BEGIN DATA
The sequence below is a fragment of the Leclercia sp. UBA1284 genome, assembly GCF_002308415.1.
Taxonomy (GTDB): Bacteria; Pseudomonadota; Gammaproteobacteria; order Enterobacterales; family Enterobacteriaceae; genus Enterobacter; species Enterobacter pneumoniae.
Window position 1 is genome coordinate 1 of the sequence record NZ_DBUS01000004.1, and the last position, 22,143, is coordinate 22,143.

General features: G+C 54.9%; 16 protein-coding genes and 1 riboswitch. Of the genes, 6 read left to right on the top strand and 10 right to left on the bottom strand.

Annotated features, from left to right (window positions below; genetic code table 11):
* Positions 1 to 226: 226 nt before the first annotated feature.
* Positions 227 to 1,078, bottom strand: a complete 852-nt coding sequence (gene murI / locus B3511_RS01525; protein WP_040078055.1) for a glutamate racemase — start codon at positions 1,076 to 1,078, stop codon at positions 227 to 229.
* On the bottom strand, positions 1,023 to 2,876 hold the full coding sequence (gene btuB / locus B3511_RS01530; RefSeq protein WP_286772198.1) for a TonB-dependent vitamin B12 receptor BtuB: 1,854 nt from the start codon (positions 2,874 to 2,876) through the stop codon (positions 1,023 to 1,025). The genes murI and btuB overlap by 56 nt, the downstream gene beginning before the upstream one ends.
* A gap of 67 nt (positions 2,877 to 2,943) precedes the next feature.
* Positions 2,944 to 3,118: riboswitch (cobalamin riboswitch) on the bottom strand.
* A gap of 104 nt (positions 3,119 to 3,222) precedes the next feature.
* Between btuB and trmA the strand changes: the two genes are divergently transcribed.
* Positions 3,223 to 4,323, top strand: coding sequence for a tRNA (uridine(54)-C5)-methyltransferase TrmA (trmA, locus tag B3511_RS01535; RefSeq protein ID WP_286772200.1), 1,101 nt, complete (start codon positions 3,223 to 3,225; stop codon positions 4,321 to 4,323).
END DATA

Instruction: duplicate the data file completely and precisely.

The sequence below is a fragment of the Leclercia sp. UBA1284 genome, assembly GCF_002308415.1.
Taxonomy (GTDB): Bacteria; Pseudomonadota; Gammaproteobacteria; order Enterobacterales; family Enterobacteriaceae; genus Enterobacter; species Enterobacter pneumoniae.
Window position 1 is genome coordinate 1 of the sequence record NZ_DBUS01000004.1, and the last position, 22,143, is coordinate 22,143.

General features: G+C 54.9%; 16 protein-coding genes and 1 riboswitch. Of the genes, 6 read left to right on the top strand and 10 right to left on the bottom strand.

Annotated features, from left to right (window positions below; genetic code table 11):
* Positions 1 to 226: 226 nt before the first annotated feature.
* Positions 227 to 1,078, bottom strand: a complete 852-nt coding sequence (gene murI / locus B3511_RS01525; protein WP_040078055.1) for a glutamate racemase — start codon at positions 1,076 to 1,078, stop codon at positions 227 to 229.
* On the bottom strand, positions 1,023 to 2,876 hold the full coding sequence (gene btuB / locus B3511_RS01530; RefSeq protein WP_286772198.1) for a TonB-dependent vitamin B12 receptor BtuB: 1,854 nt from the start codon (positions 2,874 to 2,876) through the stop codon (positions 1,023 to 1,025). The genes murI and btuB overlap by 56 nt, the downstream gene beginning before the upstream one ends.
* A gap of 67 nt (positions 2,877 to 2,943) precedes the next feature.
* Positions 2,944 to 3,118: riboswitch (cobalamin riboswitch) on the bottom strand.
* A gap of 104 nt (positions 3,119 to 3,222) precedes the next feature.
* Between btuB and trmA the strand changes: the two genes are divergently transcribed.
* Positions 3,223 to 4,323, top strand: coding sequence for a tRNA (uridine(54)-C5)-methyltransferase TrmA (trmA, locus tag B3511_RS01535; RefSeq protein ID WP_286772200.1), 1,101 nt, complete (start codon positions 3,223 to 3,225; stop codon positions 4,321 to 4,323).